Author Topic: The rocky road to idiomatic English  (Read 13077 times)

Joe Carillo

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The rocky road to idiomatic English
« on: August 21, 2018, 08:43:45 AM »
Going over the digital files of my English-usage columns in my first decade of writing them for The Manila Times, I stumbled on this 2008 essay that I don’t recall having already posted here in the Forum. I believe that the essay remains as relevant and as timely as ever to Filipino learners of the English language, so I am posting it in retrospective for the benefit of Forum members and my friends on Facebook.
                                      IMAGE CREDIT: LEARNENGLISH.BRITISHCOUNCIL.ORG

A United States-based reader, Frank A. Tucker, sent me an online clipping of a newspaper article that carried this provocative title: “Who’s afraid of Philippine English?” (“Educators Speak,” Manila Bulletin, June 15, 2008). The article by Ma. Lourdes S. Bautista, professor emeritus of the De La Salle University-Manila, discussed Philippine English pronunciation and vocabulary in the context of a monograph published by Dr. Teodoro Llamzon in 1969.

The monograph considered the English spoken in the Philippines as a distinct dialect of English and gave it the name “Standard Filipino English.”* It also provided a list of what Dr. Llamzon called “Filipinisms,” which he defined as “English expressions (that) are neither American nor British, (that) are acceptable and used in Filipino educated circles, and (that) are similar to expression patterns in Tagalog.”



Then Mr. Tucker posed this question to me: “What is your opinion of Philippine English?”

Here’s my open reply to that question:

Dear Frank,

I don’t normally allow myself to be drawn into an academic discussion of English grammar and usage, for I always try to go for the jugular when it comes to the subject of good English. After all, I have always believed that a no-nonsense, no-frills approach is the most effective way of teaching it.

As to your question, however, I am willing to say this much: I’m not very sure if categorizing certain ways of saying things in English as “Filipino English” and legitimizing them by academic fiat is conducive to teaching and learning good English. My feeling is that regardless of nationality, all nonnative English speakers will begin to learn English by attempting to translate their native-language thoughts into English using the expression patterns of their respective languages. Such a learning process will, of course, inevitably give rise to some of the stilted and unidiomatic constructions that Dr. Llamzon had listed in his monograph.

Still, I must point out that there’s really nothing functionally wrong or intrinsically objectionable with, say, the expressions “I will go ahead of you” (instead of the American English “I’m going ahead”), “I was the one who called the ice-cream vendor” (instead of “I called the ice-cream vendor”), and “My head is painful” (instead of “I have a headache”). Although unidiomatic, all three are grammatically, semantically, and structurally correct English in much the same way as their indicated idiomatic English counterparts. And they are not necessarily “Filipino English” either; they are very likely simply transient forms of expression that many nonnative English speakers—regardless of nationality—will initially use while learning to speak and write English.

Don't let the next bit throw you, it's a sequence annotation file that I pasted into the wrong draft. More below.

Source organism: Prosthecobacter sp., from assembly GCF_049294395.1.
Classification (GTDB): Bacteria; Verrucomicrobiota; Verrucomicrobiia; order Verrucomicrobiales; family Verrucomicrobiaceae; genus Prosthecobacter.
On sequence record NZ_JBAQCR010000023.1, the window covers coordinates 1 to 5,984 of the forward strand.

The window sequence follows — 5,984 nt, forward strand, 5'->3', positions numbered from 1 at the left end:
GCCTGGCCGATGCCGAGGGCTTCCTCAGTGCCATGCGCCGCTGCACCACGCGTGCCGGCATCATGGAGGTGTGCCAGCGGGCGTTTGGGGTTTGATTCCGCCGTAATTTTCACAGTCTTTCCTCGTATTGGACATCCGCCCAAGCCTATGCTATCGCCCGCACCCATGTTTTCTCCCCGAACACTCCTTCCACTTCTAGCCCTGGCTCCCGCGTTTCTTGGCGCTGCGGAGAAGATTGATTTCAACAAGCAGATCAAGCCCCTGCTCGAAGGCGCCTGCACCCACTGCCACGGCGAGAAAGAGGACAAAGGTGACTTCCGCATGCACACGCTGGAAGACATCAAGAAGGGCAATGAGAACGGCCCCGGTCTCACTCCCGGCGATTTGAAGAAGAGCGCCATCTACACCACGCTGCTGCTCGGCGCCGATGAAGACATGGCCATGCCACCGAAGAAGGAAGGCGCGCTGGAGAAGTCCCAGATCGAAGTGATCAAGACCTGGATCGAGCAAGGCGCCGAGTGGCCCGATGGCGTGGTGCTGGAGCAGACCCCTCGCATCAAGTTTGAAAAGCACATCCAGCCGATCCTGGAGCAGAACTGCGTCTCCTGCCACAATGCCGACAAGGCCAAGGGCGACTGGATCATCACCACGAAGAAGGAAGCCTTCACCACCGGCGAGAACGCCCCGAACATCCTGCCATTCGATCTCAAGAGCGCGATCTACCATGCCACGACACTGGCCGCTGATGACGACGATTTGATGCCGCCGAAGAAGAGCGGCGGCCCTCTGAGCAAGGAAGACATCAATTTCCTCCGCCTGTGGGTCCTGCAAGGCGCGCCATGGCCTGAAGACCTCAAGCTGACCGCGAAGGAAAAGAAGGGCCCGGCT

My feeling therefore is that these expressions are not something that Filipino learners of English should be embarrassed about, and that there’s also no compelling need to academically validate those expressions for posterity as acceptable English. Indeed, we don’t have to tell people that, “Hey! Your English is not Standard American English, but since almost 50 percent of you are using that kind of English anyway, we might as well legitimize it as acceptable Filipino English.” This looks to me like a self-defeating prescription for learning English the way that it’s spoken or written by its native speakers.

Instead of legitimizing “Filipino English,” I would rather that we encourage Filipino learners of English to make a stronger effort to transcend their non-idiomatic ways of speaking or writing in English. They can do this by taking every opportunity to read excellent writing by native English writers and to talk with excellent English speakers and to listen to them more often; after all, there is no dearth of media or occasions that provide such learning opportunities.

By doing this, the conscientious Filipino learner of English should be able to outgrow his or her “Filipino English,” which is likely only the groping, tentative English of a nonnative English speaker on the sometimes long and rocky road to learning idiomatic English.

With my best wishes,
Joe Carillo

This essay first appeared in the column “English Plain and Simple” by Jose A. Carillo in the July 5, 2008 issue of The Manila Times, © 2008 by the Manila Times Publishing Corp. All rights reserved.
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*Standard Filipino English (Language research series) by Teodoro A. Llamzon (Hardcover, 92 pages, Ateneo University Press, 1969)
« Last Edit: July 18, 2022, 09:06:46 PM by Joe Carillo »